The one constant in the supply chain technology marketplace ever since it blossomed in the 1990s has been change, namely market consolidation. While the acquisitive enterprise solution providers -- particularly SAP, Oracle and Infor -- have rapidly expanded their portfolios by purchasing other companies, that strategy has worked out well for other technology companies, too. According to analyst firm Frost & Sullivan, the global market for supply chain management software and services was $6.5 billion in 2006, and that number is expected to reach $11.6 billion by 2013.
Sterling Commerce's pathway to its current status as a vendor of supply chain execution solutions is representative of the fast-paced and often overlapping evolutionary corporate maneuvers that characterize the supply chain landscape. Sterling Commerce began as a subsidiary of
Sterling Software, built its reputation on electronic data interchange (EDI) offerings, and went public in 1996. In 2000 the company was acquired by SBC Communications, a telecommunications provider, which was itself gobbled up by telecom giant AT&T in 2005. Along the way, Sterling itself acquired a number of point solution vendors, such as Yantra (order management software), Nistevo (transportation management systems) and Comergent (catalog management).
Today, while EDI still represents 45% of Sterling's business, the company now is focused on what it calls multi-enterprise integration solutions. Its latest offering, for instance, is an integrated selling and fulfillment solution designed to offer an end-to-end view of marketing, lead management, selling, orders, inventory, delivery and supply, as well as returns, repairs and settlement.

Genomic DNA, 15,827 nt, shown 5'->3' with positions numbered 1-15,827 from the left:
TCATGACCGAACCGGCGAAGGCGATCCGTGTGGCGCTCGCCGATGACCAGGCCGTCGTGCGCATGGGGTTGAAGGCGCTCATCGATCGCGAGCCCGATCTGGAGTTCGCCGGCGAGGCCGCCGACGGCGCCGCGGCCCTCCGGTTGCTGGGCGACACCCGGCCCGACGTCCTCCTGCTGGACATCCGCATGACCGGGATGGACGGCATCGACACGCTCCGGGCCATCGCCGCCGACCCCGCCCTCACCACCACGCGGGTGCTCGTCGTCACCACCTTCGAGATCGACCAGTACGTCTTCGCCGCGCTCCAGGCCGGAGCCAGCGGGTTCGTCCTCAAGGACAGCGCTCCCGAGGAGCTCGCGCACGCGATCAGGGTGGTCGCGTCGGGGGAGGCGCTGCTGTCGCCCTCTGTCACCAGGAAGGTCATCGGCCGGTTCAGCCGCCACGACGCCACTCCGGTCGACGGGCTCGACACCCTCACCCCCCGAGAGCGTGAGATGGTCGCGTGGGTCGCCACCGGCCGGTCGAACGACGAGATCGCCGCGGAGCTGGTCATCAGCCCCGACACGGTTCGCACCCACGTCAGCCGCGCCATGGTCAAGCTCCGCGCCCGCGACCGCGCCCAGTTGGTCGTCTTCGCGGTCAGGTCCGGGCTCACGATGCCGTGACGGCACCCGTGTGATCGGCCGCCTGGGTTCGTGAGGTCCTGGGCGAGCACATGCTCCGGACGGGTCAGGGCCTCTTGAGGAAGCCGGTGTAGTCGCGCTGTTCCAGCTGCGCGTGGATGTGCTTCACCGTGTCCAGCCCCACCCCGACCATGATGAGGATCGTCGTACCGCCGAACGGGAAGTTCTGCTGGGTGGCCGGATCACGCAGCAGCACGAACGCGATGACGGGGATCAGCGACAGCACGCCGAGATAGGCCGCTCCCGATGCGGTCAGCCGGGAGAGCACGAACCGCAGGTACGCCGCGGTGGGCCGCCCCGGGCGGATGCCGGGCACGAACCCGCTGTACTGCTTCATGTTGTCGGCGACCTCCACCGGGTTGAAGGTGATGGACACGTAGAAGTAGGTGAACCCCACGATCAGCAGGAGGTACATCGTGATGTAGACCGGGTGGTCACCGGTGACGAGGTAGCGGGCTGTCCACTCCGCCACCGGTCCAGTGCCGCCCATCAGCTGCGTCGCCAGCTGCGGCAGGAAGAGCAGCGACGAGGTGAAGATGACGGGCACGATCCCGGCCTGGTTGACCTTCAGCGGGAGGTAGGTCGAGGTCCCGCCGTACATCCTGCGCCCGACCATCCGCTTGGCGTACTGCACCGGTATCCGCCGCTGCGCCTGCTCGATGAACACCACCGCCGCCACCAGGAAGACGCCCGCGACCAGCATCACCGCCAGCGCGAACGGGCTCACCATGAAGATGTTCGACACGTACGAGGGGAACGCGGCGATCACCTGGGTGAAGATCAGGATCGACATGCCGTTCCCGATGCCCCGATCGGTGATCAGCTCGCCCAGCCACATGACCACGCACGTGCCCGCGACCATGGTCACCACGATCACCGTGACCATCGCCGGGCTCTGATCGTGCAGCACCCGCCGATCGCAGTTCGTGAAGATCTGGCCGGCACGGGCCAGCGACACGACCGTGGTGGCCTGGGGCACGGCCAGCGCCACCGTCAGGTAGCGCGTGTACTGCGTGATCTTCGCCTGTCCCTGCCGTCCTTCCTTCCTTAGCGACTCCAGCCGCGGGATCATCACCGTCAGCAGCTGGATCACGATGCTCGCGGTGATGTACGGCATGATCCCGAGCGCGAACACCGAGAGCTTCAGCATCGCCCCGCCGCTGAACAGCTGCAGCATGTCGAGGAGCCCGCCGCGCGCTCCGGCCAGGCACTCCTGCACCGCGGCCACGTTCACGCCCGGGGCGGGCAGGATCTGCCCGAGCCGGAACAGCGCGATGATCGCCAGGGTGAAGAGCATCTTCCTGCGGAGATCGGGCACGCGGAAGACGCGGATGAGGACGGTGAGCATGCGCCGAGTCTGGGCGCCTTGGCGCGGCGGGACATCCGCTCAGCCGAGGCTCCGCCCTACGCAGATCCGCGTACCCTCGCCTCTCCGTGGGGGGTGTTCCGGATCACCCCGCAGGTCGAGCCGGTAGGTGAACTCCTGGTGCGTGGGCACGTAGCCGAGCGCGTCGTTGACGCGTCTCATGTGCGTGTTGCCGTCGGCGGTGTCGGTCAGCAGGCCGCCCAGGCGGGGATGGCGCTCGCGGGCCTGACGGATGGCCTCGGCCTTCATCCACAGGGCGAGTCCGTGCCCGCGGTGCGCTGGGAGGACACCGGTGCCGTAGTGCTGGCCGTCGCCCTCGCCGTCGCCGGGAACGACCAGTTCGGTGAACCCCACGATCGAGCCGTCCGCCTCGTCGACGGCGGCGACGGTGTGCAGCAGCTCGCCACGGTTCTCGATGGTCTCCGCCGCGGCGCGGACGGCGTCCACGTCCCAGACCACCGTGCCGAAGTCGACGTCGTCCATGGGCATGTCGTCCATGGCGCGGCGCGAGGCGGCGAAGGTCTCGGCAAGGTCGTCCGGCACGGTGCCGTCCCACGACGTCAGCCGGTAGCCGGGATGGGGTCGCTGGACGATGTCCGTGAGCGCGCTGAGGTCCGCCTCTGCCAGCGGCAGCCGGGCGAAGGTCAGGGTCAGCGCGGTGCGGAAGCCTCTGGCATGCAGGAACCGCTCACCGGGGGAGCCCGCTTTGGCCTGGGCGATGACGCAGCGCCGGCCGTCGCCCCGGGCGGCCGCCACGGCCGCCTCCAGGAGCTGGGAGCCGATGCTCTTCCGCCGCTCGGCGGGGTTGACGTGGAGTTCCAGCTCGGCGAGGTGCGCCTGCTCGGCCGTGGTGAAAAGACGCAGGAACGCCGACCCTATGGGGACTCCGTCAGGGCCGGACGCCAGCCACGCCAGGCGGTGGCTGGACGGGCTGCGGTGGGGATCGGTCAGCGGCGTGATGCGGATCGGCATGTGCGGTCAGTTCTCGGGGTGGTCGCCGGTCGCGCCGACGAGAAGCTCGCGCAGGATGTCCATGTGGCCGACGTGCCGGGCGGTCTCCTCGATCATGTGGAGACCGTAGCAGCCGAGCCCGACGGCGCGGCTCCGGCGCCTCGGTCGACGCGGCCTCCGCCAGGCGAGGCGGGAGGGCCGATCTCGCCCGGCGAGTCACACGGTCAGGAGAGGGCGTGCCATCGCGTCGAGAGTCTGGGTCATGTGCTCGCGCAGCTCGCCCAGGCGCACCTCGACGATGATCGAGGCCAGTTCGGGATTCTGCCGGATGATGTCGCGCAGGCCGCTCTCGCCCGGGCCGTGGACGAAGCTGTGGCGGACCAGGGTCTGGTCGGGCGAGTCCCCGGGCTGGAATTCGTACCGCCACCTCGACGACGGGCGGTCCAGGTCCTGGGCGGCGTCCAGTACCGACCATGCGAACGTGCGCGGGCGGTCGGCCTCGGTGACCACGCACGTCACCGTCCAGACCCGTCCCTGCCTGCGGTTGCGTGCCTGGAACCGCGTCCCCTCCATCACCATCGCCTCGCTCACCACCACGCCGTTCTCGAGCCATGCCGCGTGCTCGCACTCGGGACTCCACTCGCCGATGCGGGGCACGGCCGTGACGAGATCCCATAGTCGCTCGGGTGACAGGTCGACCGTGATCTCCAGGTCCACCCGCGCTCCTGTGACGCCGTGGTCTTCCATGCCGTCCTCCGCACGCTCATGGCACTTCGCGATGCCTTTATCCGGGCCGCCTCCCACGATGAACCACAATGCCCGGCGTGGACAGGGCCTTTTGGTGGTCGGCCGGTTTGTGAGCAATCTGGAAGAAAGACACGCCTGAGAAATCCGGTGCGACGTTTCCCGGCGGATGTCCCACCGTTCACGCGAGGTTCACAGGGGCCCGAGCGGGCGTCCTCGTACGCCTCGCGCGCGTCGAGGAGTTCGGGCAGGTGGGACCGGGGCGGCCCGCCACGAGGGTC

"Chief information officers are accelerating their pace on how quickly they can reduce the number of companies they have to deal with," explains Bob Irwin, Sterling Commerce's president and CEO.
According to AMR Research analyst John Fontanella, the success of Sterling's new offering rests on the answer to one question: "Is the value created by the sum of its parts greater than that of its individual components?" Based on AMR's research as well as the experiences of its clients, Fontanella believes that "integrating processes within sales and fulfillment is an absolute requirement for successful cross-channel management."
Adds Dushyant Mehra, research analyst with Frost & Sullivan, "There is an increasing preference for supply chain solutions that integrate planning, execution, and coordination of the entire supply chain network. By using technology to decide on the appropriate courses of action and acting rapidly on these decisions, businesses can satisfy their customers' requirements better and deliver products at the appropriate place and time."